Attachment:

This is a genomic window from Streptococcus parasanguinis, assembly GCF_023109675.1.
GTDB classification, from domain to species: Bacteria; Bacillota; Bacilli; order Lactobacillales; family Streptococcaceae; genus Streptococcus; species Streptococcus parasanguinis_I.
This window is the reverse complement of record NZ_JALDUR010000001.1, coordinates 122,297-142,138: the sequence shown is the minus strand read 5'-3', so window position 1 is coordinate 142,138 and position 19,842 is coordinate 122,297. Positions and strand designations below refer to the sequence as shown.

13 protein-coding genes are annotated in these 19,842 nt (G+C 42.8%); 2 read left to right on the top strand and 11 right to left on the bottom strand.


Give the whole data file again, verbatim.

This is a genomic window from Streptococcus parasanguinis, assembly GCF_023109675.1.
GTDB classification, from domain to species: Bacteria; Bacillota; Bacilli; order Lactobacillales; family Streptococcaceae; genus Streptococcus; species Streptococcus parasanguinis_I.
This window is the reverse complement of record NZ_JALDUR010000001.1, coordinates 122,297-142,138: the sequence shown is the minus strand read 5'-3', so window position 1 is coordinate 142,138 and position 19,842 is coordinate 122,297. Positions and strand designations below refer to the sequence as shown.

13 protein-coding genes are annotated in these 19,842 nt (G+C 42.8%); 2 read left to right on the top strand and 11 right to left on the bottom strand.